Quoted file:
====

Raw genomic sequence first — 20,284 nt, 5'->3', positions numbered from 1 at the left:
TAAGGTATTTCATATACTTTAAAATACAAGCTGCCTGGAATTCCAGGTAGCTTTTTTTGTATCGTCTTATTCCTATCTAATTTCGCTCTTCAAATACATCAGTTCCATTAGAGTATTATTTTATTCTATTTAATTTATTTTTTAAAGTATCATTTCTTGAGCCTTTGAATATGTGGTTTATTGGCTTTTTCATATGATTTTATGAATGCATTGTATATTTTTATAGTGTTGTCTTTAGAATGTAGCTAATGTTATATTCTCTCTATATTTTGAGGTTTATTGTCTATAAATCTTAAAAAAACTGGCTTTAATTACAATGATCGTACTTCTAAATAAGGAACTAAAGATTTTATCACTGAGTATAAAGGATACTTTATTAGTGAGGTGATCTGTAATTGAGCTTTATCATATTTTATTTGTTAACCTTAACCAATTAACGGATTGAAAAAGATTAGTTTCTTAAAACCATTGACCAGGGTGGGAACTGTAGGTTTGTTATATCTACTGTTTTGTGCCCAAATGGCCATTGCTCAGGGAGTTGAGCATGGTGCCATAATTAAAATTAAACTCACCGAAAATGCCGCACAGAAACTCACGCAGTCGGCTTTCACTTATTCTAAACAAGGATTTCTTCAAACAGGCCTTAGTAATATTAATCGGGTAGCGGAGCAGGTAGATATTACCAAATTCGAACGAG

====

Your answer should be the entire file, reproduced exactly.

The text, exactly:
Raw genomic sequence first — 20,284 nt, 5'->3', positions numbered from 1 at the left:
TAAGGTATTTCATATACTTTAAAATACAAGCTGCCTGGAATTCCAGGTAGCTTTTTTTGTATCGTCTTATTCCTATCTAATTTCGCTCTTCAAATACATCAGTTCCATTAGAGTATTATTTTATTCTATTTAATTTATTTTTTAAAGTATCATTTCTTGAGCCTTTGAATATGTGGTTTATTGGCTTTTTCATATGATTTTATGAATGCATTGTATATTTTTATAGTGTTGTCTTTAGAATGTAGCTAATGTTATATTCTCTCTATATTTTGAGGTTTATTGTCTATAAATCTTAAAAAAACTGGCTTTAATTACAATGATCGTACTTCTAAATAAGGAACTAAAGATTTTATCACTGAGTATAAAGGATACTTTATTAGTGAGGTGATCTGTAATTGAGCTTTATCATATTTTATTTGTTAACCTTAACCAATTAACGGATTGAAAAAGATTAGTTTCTTAAAACCATTGACCAGGGTGGGAACTGTAGGTTTGTTATATCTACTGTTTTGTGCCCAAATGGCCATTGCTCAGGGAGTTGAGCATGGTGCCATAATTAAAATTAAACTCACCGAAAATGCCGCACAGAAACTCACGCAGTCGGCTTTCACTTATTCTAAACAAGGATTTCTTCAAACAGGCCTTAGTAATATTAATCGGGTAGCGGAGCAGGTAGATATTACCAAATTCGAACGAG